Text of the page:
The growing demand for electric cars to meet global sustainability goals propels the need for publicly available EV chargers. Nations across the globe are prioritizing their work toward climate neutrality by making significant changes to their infrastructure, accommodating the growing demand for EV chargers. These efforts collectively aim to create a comprehensive and accessible charging network that supports the widespread adoption of electric vehicles and contributes to a cleaner and more sustainable urban environment. As of the end of 2022, there were over 2.7 million public charging stations worldwide. Charging electric vehicles offers two distinct alternatives to cater to users’ needs: fast and slow charging.
Fast charging stations provide higher power levels than slow chargers, delivering between 50kW to over 350kW of power—the high amount of power results in a quicker charge. The car battery can be fully charged much faster, depending on the power level and capacity. Fast chargers are often located along highways and rest areas to facilitate long-distance travel.
The most common DC (Direct Current) fast charger is CCS (Combined Charging System), which is rapidly becoming the international standard. CCS chargers are most commonly found in Europe and are compatible with all European car manufacturers and upcoming American and Asian manufacturers. Tesla chargers, known as NACS (North American Charging Standard), are most common in the United States. CHAdeMO connectors are mainly found in Asia and were introduced as early as 2010 with the Nissan Leaf; they are currently being phased out to make way for CCS chargers.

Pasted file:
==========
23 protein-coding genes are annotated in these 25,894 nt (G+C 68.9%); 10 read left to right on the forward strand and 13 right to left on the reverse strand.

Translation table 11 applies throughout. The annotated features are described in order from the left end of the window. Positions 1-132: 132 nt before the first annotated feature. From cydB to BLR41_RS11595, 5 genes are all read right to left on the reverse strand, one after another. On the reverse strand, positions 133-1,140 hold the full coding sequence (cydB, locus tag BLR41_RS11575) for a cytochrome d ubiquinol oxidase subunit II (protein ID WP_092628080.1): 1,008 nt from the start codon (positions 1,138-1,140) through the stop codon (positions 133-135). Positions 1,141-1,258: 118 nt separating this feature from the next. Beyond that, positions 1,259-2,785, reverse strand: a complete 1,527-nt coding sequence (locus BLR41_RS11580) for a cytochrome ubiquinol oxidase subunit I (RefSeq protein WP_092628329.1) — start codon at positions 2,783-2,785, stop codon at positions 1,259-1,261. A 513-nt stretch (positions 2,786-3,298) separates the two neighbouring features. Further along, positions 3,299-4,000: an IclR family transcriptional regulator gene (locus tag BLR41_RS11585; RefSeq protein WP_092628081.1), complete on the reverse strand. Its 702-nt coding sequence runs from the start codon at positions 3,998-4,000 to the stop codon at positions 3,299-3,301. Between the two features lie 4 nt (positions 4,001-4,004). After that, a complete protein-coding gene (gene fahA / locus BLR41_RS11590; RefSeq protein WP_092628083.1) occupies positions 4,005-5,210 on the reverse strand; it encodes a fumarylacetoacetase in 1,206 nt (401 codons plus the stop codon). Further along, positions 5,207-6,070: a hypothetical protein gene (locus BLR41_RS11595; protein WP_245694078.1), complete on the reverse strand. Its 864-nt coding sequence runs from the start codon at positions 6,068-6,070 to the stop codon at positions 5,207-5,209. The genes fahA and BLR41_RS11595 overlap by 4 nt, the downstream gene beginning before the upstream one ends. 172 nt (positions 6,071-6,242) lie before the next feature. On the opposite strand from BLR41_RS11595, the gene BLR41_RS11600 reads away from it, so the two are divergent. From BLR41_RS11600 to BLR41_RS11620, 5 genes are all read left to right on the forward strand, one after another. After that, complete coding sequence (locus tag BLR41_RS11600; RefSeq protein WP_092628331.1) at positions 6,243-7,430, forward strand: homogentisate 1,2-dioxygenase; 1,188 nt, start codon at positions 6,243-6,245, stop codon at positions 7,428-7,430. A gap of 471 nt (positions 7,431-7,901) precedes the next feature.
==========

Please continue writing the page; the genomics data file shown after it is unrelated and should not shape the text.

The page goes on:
Slow charging stations provide lower power levels, usually up to 22kW, and take longer to charge an EV than fast charging stations. They are best suited for overnight charging where the vehicle will be parked for an extended period and are commonly found at homes, workplaces, parking lots, and residential areas. Slow charging stations use AC connectors, such as Type 2 in Europe and J1772 (Tesla/NACS) in North America.
Slow vs. Fast Chargers
Slow charging is typically AC (Alternating Current) charging. AC charging stations provide relatively low power levels, usually up to 22 kW. These stations are commonly used for overnight charging, where the vehicle is parked for an extended period. The charging process involves converting AC power from the grid into the DC power needed to charge the vehicle's battery, handled by the vehicle's onboard charger.
In contrast, fast charging stations often use DC (Direct Current) charging technology, providing higher power and faster charging speeds. Fast charging stations directly provide DC power to the vehicle's battery, bypassing the need for the vehicle's onboard charger to convert alternating current to direct current. This results in quicker charging times, making it suitable for longer trips and quick top-ups.
Top Countries with Advanced EV Charging Infrastructure
Forbes recently released an article evaluating the EV readiness levels of 25 countries to determine how prepared each nation is for the EV revolution. The study examined several factors, including the number of EV sales, the number of charging points per capita, and road quality. The findings showed that Europe is setting the benchmark, with Switzerland at the forefront.